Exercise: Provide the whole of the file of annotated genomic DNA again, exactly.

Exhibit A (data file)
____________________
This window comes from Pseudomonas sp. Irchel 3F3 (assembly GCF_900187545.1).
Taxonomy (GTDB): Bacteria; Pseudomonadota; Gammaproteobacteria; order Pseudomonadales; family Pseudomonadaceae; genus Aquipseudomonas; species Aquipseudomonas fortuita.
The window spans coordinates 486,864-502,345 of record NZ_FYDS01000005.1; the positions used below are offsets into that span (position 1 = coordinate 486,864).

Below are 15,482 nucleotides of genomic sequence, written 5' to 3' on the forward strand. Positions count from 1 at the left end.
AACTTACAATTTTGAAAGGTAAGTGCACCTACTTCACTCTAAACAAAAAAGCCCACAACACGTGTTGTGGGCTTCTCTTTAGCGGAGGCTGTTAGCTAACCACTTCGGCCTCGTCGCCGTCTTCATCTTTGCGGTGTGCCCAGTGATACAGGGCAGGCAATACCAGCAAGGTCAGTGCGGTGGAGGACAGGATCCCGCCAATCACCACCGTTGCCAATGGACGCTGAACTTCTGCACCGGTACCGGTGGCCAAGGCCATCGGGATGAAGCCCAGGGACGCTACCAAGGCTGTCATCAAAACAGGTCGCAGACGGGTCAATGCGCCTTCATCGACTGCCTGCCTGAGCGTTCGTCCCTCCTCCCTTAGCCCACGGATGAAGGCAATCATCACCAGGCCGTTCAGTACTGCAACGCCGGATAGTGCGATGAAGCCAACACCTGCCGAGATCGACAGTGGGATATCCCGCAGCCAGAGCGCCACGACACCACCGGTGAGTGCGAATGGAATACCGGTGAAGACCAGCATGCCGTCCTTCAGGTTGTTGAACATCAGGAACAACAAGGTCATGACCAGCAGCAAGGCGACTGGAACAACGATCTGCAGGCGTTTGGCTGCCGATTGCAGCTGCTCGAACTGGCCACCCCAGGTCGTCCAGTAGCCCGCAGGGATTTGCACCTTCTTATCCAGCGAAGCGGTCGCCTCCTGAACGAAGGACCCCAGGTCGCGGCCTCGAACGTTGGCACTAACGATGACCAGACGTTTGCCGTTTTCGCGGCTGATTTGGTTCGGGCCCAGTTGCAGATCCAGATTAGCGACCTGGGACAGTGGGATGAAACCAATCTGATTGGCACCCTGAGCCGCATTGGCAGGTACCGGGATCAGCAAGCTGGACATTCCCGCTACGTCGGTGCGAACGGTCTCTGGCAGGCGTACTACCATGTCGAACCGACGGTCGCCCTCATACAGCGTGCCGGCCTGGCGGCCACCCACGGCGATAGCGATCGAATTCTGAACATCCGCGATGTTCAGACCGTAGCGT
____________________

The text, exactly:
This window comes from Pseudomonas sp. Irchel 3F3 (assembly GCF_900187545.1).
Taxonomy (GTDB): Bacteria; Pseudomonadota; Gammaproteobacteria; order Pseudomonadales; family Pseudomonadaceae; genus Aquipseudomonas; species Aquipseudomonas fortuita.
The window spans coordinates 486,864-502,345 of record NZ_FYDS01000005.1; the positions used below are offsets into that span (position 1 = coordinate 486,864).

Below are 15,482 nucleotides of genomic sequence, written 5' to 3' on the forward strand. Positions count from 1 at the left end.
AACTTACAATTTTGAAAGGTAAGTGCACCTACTTCACTCTAAACAAAAAAGCCCACAACACGTGTTGTGGGCTTCTCTTTAGCGGAGGCTGTTAGCTAACCACTTCGGCCTCGTCGCCGTCTTCATCTTTGCGGTGTGCCCAGTGATACAGGGCAGGCAATACCAGCAAGGTCAGTGCGGTGGAGGACAGGATCCCGCCAATCACCACCGTTGCCAATGGACGCTGAACTTCTGCACCGGTACCGGTGGCCAAGGCCATCGGGATGAAGCCCAGGGACGCTACCAAGGCTGTCATCAAAACAGGTCGCAGACGGGTCAATGCGCCTTCATCGACTGCCTGCCTGAGCGTTCGTCCCTCCTCCCTTAGCCCACGGATGAAGGCAATCATCACCAGGCCGTTCAGTACTGCAACGCCGGATAGTGCGATGAAGCCAACACCTGCCGAGATCGACAGTGGGATATCCCGCAGCCAGAGCGCCACGACACCACCGGTGAGTGCGAATGGAATACCGGTGAAGACCAGCATGCCGTCCTTCAGGTTGTTGAACATCAGGAACAACAAGGTCATGACCAGCAGCAAGGCGACTGGAACAACGATCTGCAGGCGTTTGGCTGCCGATTGCAGCTGCTCGAACTGGCCACCCCAGGTCGTCCAGTAGCCCGCAGGGATTTGCACCTTCTTATCCAGCGAAGCGGTCGCCTCCTGAACGAAGGACCCCAGGTCGCGGCCTCGAACGTTGGCACTAACGATGACCAGACGTTTGCCGTTTTCGCGGCTGATTTGGTTCGGGCCCAGTTGCAGATCCAGATTAGCGACCTGGGACAGTGGGATGAAACCAATCTGATTGGCACCCTGAGCCGCATTGGCAGGTACCGGGATCAGCAAGCTGGACATTCCCGCTACGTCGGTGCGAACGGTCTCTGGCAGGCGTACTACCATGTCGAACCGACGGTCGCCCTCATACAGCGTGCCGGCCTGGCGGCCACCCACGGCGATAGCGATCGAATTCTGAACATCCGCGATGTTCAGACCGTAGCGT